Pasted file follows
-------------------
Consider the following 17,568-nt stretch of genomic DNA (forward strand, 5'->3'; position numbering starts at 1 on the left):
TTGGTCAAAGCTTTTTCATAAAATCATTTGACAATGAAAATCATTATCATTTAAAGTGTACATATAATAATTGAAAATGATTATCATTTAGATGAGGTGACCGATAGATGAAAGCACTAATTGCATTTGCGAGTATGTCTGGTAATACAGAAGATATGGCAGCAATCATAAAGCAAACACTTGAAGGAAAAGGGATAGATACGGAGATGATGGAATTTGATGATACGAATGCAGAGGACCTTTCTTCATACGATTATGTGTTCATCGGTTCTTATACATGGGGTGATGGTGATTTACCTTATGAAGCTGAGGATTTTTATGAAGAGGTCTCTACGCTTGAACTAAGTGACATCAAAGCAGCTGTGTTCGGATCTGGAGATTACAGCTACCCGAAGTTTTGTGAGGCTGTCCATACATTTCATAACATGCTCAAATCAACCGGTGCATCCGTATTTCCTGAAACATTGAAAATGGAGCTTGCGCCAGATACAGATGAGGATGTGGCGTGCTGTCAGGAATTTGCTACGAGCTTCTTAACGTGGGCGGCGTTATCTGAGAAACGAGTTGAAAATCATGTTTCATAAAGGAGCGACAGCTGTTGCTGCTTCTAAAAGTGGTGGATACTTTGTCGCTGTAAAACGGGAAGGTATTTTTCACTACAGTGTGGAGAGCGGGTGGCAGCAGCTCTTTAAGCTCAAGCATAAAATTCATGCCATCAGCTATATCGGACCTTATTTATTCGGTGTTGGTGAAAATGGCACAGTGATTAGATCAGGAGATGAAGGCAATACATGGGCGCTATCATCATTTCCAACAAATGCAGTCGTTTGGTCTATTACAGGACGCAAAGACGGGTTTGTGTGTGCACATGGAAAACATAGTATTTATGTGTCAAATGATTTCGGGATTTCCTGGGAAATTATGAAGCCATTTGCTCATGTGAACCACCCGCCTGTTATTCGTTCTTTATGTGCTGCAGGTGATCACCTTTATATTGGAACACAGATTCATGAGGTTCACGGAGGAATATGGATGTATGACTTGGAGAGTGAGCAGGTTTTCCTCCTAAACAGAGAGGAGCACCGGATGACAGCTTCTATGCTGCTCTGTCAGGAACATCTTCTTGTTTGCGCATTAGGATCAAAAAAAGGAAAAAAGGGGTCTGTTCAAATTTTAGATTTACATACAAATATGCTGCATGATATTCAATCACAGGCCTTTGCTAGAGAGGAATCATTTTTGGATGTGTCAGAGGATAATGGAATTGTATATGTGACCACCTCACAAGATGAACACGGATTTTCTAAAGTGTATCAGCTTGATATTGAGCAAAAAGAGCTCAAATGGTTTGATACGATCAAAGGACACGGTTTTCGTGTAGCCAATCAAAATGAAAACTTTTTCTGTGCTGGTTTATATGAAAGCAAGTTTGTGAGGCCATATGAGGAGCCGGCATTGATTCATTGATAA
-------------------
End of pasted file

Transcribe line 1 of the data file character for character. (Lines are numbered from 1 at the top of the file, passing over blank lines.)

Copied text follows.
Consider the following 17,568-nt stretch of genomic DNA (forward strand, 5'->3'; position numbering starts at 1 on the left):